This study develops ways to treat patients with inborn T cell defects by correcting their malfunctioning T cells using genomic scissors. The scissors need to be guided to the defective gene by a tag called guide RNA (gRNA). The gRNA prioritization for each patient is laborious and time-consuming. We will use different screening and computational techniques to streamline the personalized gRNA selection, in order to develop gene correction options for a larger number of patients.
Primary immunodeficiencies (PIDDs) are genetic diseases of the white blood cells. The patients present with a constellation of infection susceptibility, autoimmune disease, and early cancer. PIDDs are caused by mutations in more than 300 genes. The individual mutations are ultra-rare, and two patients with the same mutation can present with vastly different conditions.
We hypothesize that PIDD patients with defective T cell function can be managed by correcting the mutation in the T cells and infusing the cells back as an autologous transplant. Particularly the patients with life-threatening viral and fungal infections would benefit, but even other T cell related diseases, such as certain autoimmune diseases and viral-induced cancers, could respond. T cell infusion requires only a mild lymphodepleting pre-treatment, which makes the procedure safe and applicable to ill patients.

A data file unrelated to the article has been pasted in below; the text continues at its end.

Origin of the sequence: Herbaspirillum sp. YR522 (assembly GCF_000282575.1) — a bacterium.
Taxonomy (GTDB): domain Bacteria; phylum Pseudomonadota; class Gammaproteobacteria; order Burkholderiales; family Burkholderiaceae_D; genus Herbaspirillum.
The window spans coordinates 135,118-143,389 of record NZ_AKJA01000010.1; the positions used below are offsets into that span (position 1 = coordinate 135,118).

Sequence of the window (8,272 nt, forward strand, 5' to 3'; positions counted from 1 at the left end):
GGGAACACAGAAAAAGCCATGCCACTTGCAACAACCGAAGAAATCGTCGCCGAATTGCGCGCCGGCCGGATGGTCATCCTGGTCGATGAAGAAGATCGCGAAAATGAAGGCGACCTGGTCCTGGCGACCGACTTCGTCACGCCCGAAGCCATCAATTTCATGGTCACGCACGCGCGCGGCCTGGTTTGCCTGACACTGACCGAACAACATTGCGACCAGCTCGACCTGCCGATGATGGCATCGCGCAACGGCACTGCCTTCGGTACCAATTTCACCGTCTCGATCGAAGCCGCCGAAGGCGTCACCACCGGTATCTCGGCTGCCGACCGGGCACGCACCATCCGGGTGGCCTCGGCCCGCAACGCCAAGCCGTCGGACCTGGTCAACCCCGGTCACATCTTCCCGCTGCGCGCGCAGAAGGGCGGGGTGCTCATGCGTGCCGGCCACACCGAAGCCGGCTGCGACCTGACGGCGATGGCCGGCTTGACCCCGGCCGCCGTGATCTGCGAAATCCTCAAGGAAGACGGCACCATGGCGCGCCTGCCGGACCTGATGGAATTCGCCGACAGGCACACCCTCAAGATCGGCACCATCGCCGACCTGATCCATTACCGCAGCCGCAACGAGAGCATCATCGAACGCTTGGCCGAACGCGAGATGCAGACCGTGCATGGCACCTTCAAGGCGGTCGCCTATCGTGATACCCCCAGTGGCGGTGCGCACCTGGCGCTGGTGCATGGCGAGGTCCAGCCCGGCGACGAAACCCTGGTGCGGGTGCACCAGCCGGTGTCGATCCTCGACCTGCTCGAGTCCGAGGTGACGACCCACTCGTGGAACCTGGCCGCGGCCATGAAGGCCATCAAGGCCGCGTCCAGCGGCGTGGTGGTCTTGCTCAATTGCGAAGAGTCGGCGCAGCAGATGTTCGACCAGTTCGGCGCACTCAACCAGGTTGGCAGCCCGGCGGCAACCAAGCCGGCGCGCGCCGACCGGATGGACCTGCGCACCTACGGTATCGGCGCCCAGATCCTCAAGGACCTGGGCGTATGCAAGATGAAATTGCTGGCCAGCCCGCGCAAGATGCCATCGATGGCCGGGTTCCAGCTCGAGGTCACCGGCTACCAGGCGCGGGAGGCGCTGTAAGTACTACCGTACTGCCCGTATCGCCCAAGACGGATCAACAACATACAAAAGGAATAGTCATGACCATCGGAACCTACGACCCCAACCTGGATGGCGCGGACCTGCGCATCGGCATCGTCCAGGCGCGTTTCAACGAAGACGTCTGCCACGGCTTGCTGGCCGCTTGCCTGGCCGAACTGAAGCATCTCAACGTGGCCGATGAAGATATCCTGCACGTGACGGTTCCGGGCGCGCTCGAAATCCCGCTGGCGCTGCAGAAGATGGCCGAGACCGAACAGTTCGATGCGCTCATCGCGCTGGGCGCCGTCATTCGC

The T cell mutations can be corrected by CRISPR-Cas9 gene editing. The therapy requires the design of guide RNAs (gRNAs) that lead the CRISPR editing complex to the mutant locus. The gRNAs are designed computationally, but the current softwares do not predict mutation-specific gRNAs with sufficient accuracy. In this study, we propose to develop an improved, clinically applicable gRNA design software for personalized gene therapy. We will evaluate a set of gRNAs for on- and off-target efficiency in patient T cells, as well as in pooled and arrayed screening conditions. We will then use the resulting data to refine the existing gRNA design algorithms.
In parallel to software development, we will scale up the autologous T cell editing protocol for automatized good manufacturing practice (GMP)-level pipeline. We will study the genomic integrity of the corrected T cell products and transplant them to mice to evaluate the safety of the procedure.
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